Rebellious Lawyering and History

On February 21, I organized a group of students to attend the 20th annual Rebellious Lawyering Conference. Hosted by Yale Law School, the two-day event featured prominent public interest lawyers, activists, and academics discussing and reflecting upon their current social justice work. Students chose which sessions to attend during the day, but all convened to hear keynote speeches from Robin Steinberg of the Bronx Defenders and Cristina Tzintzún of the Worker’s Defense Project.

Both speakers explored the conference’s theme: what does rebellious lawyering mean? Robin Steinberg, pioneer of Bronx Defender’s “holistic approach” to criminal defense, presented a nuanced answer. A rebellious lawyer, she said, should never strive to change the system from the top, since “the only way to get to the top is to be changed by the system.” However, if the system extends an invitation to join, a rebellious lawyer should not automatically reject it on principle because sometimes “history can catch up with you.”

Steinberg illustrated her point by describing three once-ostracized rebels who evolved into accepted leaders while still advancing their cause—Nelson Mandela, John Lewis, and, lesser known to me, Clara Shortridge Foltz. In 1878, Foltz became America’s first practicing female lawyer, successfully arguing on her own behalf that California should admit her to the bar. Soon after, Foltz began promoting another unheard-of idea, a “public defender system” that would provide free, quality representation to indigent criminal defendants. History eventually caught up to Foltz, and at the age of 61, she accepted an appointment to become America’s first female deputy district attorney, instituting numerous reforms to treat prisoners more humanely.

In contrast, Cristina Tzintzún provided a more uncompromising view. A longtime organizer and current executive director of Worker’s Defense Project, Tzintzún emphasized that rebellious lawyering means not only conducting legal services work but connecting that work to larger social change. Focused on the Texas construction industry, the Worker’s Defense Project leverages policy, consciousness, and service in order to build membership-based movements that transform.

Yet despite her holistic approach, Tzintzún did not imply that a rebellious lawyer could some day join a system that opposed her. Since her model defines social change as building power, even if developers proactively negotiated with workers, rebellious lawyering might still require conflict, not to secure short-term gains but to cultivate a lasting movement.

So what to make of these diverging views? Should rebellious lawyers accept an invitation to join history or refuse because social change always requires outpacing it?

I share Steinberg’s sentiment that rebellious lawyers should not automatically reject cross-system movement, especially out of any sort of identity politics that views formal authority as inherently immoral. To paraphrase Dr. King, power is neither evil nor desirable per se, instead what matters is how that power is used.

That is important, because transforming our world is going to take everyone—public, private, and nonprofit/non-governmental—as every sector wields its own kind of power.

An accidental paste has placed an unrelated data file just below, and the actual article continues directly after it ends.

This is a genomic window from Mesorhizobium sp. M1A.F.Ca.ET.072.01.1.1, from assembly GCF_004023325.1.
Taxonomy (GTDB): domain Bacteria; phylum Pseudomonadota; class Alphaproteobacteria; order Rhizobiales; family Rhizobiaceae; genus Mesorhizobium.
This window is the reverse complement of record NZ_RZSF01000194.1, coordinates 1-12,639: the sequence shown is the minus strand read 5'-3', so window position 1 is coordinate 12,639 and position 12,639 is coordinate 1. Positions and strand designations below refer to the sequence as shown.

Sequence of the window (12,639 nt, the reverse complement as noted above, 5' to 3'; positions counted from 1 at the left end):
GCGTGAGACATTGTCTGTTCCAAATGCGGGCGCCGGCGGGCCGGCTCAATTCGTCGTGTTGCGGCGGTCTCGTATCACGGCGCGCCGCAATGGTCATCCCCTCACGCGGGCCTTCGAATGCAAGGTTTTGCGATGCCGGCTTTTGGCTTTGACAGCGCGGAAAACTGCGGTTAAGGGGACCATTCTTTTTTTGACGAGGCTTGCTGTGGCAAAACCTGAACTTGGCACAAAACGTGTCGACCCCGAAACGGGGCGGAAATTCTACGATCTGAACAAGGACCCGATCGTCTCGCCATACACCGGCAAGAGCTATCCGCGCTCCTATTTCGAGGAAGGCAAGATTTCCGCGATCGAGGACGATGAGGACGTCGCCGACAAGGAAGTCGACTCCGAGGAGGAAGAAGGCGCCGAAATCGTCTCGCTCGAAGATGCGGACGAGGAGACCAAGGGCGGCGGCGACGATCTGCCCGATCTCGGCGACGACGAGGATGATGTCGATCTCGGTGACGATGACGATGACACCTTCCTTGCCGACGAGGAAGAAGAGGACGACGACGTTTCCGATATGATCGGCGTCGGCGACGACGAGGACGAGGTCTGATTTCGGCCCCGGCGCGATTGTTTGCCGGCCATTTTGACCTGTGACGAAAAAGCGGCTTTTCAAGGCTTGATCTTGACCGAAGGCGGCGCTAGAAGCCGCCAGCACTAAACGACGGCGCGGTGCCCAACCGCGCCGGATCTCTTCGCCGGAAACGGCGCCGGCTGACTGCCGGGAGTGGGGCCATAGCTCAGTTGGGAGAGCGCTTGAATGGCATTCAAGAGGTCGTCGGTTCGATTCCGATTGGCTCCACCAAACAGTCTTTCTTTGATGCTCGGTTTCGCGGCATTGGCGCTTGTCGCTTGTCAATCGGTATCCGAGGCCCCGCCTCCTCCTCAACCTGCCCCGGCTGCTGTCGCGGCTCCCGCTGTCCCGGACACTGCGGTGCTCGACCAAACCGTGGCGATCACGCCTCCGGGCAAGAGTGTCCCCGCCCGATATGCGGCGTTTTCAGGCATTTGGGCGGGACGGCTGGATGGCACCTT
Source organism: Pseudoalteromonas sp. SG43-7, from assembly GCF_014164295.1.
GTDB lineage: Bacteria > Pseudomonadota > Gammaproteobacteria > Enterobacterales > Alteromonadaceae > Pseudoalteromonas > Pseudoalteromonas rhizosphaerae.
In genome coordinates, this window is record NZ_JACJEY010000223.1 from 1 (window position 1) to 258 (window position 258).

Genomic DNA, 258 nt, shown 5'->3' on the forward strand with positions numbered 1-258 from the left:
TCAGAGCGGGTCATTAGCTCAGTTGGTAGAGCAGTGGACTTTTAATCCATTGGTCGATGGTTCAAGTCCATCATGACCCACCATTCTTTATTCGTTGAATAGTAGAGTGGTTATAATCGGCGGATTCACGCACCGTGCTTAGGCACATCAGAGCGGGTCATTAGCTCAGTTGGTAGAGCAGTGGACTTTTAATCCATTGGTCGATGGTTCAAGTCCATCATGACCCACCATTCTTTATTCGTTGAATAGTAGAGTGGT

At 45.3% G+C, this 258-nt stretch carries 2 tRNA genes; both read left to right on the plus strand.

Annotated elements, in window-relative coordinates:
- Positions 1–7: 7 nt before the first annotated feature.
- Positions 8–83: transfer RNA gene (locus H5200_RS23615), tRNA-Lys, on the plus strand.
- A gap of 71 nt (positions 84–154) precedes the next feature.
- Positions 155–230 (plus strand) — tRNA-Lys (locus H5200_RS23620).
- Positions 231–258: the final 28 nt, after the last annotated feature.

Significantly though, the power of ordinary Americans—specifically poor and working people—has reached its lowest point in years: America is now the most unequal nation in the developed worldworking class wages have stagnated over the last four decades, and nearly 50 million people live in poverty.

At the same time, there have been no recent mass movements on the scale of those of the last century—whether labor, civil rights, women’s rights, or anti-war. Occupy Wall Street provided a vocabulary but sputtered and even the gay rights movement has been more legalistic than participatory.

I do not believe that these two developments—waning economic power and disappearing mass movements—are coincidental. Instead I agree with scholars who argue that neoliberal economic policies have reduced the role of government, causing social justice work to be shifted to nonprofits, the corporate funders of which prioritize managing the worst effects of injustice rather than transforming the fundamental conditions that give rise to them.[1]

Therefore, I believe that membership-based economic empowerment is necessary for independent, sustained, and structural transformation across a broad range of issues, including discrimination.

So did Dr. King. Fifty years ago he made it a point to march for “jobs and freedom,” and at the end of his life he promoted a “Poor People’s Campaign” that moved beyond civil rights because “what good does it do to be able to eat at a lunch counter if you can’t buy a hamburger?”

That is why I believe that rebellious lawyering must not only permit inter-system movement but also build lasting mass movements that can exert their own power. History may not necessarily catch up with this conception of a rebellious lawyer, but at least he or she can be assured that it will be written the right way.

[1] Spade, Dean. “Law Reform and Movement Building.” Normal Life. Brooklyn: South End Press, 2011. 171-180. Print.

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